The process of protein serotonylation was previously demonstrated in platelets, where it was shown that transamidation of surface procoagulant proteins, including fibrinogen and thrombospondin, facilitates activation and blood clot formation (20
). Serotonylation of proteins also has been reported to modulate insulin secretion in pancreatic β cells (33
). Moreover, Guilluy and colleagues (34
) found that transamidation of RhoA by 5-HT led to its activation and depletion in aortic SMCs. Recent studies have demonstrated that serotonylation of contractile and cytoskeleton proteins, including 42-kD smooth muscle actin, is important in isometric contraction of 5-HT–biotin–treated aortic smooth muscle (22
Cellular internalization of 5-HT through the 5-HTT leads to SMC signaling and proliferation (11
). The present studies demonstrate that protein serotonylation participates in the proliferative and migratory response of SMCs to 5-HT. Thus, we found that 5-HT induces serotonylation of several 220- to approximately 240-kD proteins; moreover, TGase inhibition blocks this effect. We also detected approximately 65-kD serotonylated proteins in bovine, but not in rat, SMCs. Antibody neutralization studies demonstrated that the 220- to 240-kD protein(s), but not the approximately 65-kD one(s), specifically bound the 5-HT antibody. It is likely that bovine SMCs express some endogenous BSA precursor protein (69 kD), which reacts with anti–5-HT–BSA antibody (36
). Our findings that serotonylation is blocked by 5-HTT inhibitors support a role of 5-HTi in this process. 5-HT, at a concentration of 1 μmol/L, was used in these studies because our previous results showed that this concentration of 5-HT is actively transported by the 5-HTT, whereas higher concentrations enter the cell by diffusion (9
). We also found that serotonylation of proteins is increased in the presence of a MAO inhibitor, which prevents degradation of internalized 5-HT. These data indicate that serotonylation of proteins is regulated by the activity of the 5-HTT, MAO, and TGases. Whereas 5-HTT mediates uptake of 5-HT into the cells, both MAO and TGase control 5-HTi metabolism of 5-HT.
The importance of protein serotonylation in the pulmonary artery SMC-proliferative and migratory responses to 5-HT were also investigated. Our findings, that inhibition of TGase blocked these responses, support the concept that this enzymatic process is key to the biologic activity of 5-HT in SMCs.
MS/MS peptide sequencing revealed that the major proteins modified by serotonylation include nonmuscle myosin heavy chain IIB (229 kD), plakin (195 kD), FN (257 kD), and filamin B (278 kD). FN is known to participate in SMC proliferation (34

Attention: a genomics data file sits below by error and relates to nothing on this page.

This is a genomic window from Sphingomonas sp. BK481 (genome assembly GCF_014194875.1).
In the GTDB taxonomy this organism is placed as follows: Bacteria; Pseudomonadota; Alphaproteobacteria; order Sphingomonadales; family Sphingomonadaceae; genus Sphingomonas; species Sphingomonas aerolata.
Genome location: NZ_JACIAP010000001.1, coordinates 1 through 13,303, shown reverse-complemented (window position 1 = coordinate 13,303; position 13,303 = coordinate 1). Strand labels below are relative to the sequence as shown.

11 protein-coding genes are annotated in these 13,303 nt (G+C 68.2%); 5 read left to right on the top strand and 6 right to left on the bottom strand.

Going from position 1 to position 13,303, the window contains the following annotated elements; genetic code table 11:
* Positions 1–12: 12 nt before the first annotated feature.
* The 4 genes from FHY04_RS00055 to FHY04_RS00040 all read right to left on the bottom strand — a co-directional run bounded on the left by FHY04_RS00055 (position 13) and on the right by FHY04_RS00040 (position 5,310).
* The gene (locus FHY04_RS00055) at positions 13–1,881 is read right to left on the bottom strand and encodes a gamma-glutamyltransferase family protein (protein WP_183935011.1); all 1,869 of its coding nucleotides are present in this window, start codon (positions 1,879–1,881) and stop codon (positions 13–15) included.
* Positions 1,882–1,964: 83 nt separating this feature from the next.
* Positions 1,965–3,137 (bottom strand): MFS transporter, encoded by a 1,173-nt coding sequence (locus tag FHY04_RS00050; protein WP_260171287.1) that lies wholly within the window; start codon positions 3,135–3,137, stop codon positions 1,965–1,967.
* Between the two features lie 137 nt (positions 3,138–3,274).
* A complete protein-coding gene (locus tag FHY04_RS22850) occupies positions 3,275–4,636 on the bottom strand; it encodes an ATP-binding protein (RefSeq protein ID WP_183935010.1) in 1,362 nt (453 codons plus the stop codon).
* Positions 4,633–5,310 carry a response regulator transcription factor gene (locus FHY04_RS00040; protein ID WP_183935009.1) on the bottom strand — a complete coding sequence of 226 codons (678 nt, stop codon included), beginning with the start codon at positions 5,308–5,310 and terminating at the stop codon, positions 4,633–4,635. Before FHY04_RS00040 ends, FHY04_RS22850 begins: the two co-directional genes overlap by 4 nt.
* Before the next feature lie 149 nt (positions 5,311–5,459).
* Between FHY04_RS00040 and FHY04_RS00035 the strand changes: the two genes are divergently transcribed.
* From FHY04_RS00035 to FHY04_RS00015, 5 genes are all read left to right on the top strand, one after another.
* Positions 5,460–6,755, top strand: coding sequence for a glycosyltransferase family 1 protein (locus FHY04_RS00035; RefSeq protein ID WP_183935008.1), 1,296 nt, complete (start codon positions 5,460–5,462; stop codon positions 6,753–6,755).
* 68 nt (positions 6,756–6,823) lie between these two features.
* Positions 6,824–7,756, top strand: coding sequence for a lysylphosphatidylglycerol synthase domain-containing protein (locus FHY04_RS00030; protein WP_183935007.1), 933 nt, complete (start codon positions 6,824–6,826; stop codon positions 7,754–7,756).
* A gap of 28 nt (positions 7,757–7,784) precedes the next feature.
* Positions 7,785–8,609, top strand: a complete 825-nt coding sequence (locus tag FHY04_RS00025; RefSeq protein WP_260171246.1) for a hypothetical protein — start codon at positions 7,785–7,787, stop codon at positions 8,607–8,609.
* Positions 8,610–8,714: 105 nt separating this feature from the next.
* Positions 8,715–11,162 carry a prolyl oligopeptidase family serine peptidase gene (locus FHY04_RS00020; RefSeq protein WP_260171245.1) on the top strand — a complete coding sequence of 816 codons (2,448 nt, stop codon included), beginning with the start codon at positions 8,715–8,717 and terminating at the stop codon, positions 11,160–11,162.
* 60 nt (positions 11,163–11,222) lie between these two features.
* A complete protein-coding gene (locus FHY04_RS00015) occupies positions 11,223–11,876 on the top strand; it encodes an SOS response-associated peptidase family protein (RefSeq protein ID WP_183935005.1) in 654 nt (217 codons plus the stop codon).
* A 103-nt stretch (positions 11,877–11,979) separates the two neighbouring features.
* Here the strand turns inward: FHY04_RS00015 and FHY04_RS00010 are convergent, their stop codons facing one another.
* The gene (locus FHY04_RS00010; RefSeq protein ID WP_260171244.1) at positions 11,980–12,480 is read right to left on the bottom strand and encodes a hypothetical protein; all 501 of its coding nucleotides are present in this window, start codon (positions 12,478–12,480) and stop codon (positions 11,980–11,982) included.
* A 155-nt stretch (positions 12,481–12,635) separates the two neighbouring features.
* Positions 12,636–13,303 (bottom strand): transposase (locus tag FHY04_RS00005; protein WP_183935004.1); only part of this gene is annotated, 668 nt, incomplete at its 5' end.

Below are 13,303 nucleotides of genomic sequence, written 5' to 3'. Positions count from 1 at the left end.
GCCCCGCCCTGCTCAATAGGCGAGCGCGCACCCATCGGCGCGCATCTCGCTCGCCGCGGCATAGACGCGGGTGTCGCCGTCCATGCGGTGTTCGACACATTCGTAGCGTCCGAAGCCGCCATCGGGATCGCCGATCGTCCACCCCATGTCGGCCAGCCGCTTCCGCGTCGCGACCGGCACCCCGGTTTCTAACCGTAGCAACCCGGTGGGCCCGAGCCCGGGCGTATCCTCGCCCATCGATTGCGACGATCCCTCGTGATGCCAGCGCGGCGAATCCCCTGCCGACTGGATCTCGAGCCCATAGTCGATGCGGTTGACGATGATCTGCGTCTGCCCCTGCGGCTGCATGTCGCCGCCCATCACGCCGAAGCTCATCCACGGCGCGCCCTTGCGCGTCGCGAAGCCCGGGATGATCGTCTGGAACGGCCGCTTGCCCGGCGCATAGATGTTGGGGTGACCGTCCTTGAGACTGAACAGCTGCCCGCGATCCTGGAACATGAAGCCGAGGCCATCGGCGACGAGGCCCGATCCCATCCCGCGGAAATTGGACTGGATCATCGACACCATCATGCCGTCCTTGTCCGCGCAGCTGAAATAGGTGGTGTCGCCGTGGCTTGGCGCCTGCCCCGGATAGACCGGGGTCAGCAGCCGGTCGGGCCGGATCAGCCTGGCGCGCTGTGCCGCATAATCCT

). Immunoprecipitation techniques confirmed that FN was specifically serotonylated by 5-HT. The finding that FN siRNA blocked the proliferative effects of 5-HT on SMCs provides additional support for a role of this protein in SMC function. However, at the present time, it is not clear whether other serotonylated proteins also participate in these mitogenic effects. We demonstrated that serotonylated FN (Figure 5B) and other proteins (data not shown) are present in cell culture medium when SMCs are incubated with 5-HT. We therefore suspected that serotonylated FNs may be released into medium upon cellular interaction with 5-HT. This could be analogous to the process by which it gains access to intercellular matrix and interacts with α5β1-, αIIb
β3-, α4β1-, and α4β7-integrins, leading to differentiation, proliferation, migration, and apoptosis (37
). The intact FN molecule has four glutamine residue sites sensitive to tissue TGases. The glutamine residues at positions 3 and 4 of the FN amino terminus have been identified as the transglutamination sites for plasma and tissue TGase (42
In the hypertensive pulmonary vessel wall, vascular SMCs acquire a proliferative, synthetic phenotype, and migrate into the subendothelium (43
). It has been reported that increased expression of FN not only contributes to the migration of vascular SMCs, but also induces the transformation of these cells into a proliferative phenotype (38
). Furthermore, FN deposition in lung is highly correlated with the severity of pulmonary hypertension in rodents with chronic hypoxia and in patients with pulmonary hypertensive (24
). Recent studies demonstrate that interactions between αIIbβ3-integrin and 5-HTT regulate 5-HT transport and platelet aggregation in mice and humans, indicating cross-talk between 5-HTT signaling and FN/integrin signaling (47
Our studies provide evidence of crosslinking of cellular FN and FN fragments in culture medium from 5-HT–treated SMCs. FN crosslinking with other ECM components is a critical step in ECM assembly, and numerous reports have demonstrated that some FN fragments resulting from enzymatic degradation are potent inducers of cell migration (48
). Conformational change of the FN molecule may expose certain hidden glutamine residues important in the formation of covalent bonds between FN and the
-amino group of a lysine residue in fibrin. Serotonylated modification of FN may cause a conformational change in the FN that subsequently triggers FN crosslinking with ECM proteins, leading to SMC growth.
In summary, the present studies demonstrate that tissue TGases use 5-HTi to modify substrate proteins (in particular, FN) post-translationally, and that this is important in regulating 5-HT–induced proliferation and migration of pulmonary artery SMCs. Furthermore, this action may play an important role in the development of pulmonary hypertension.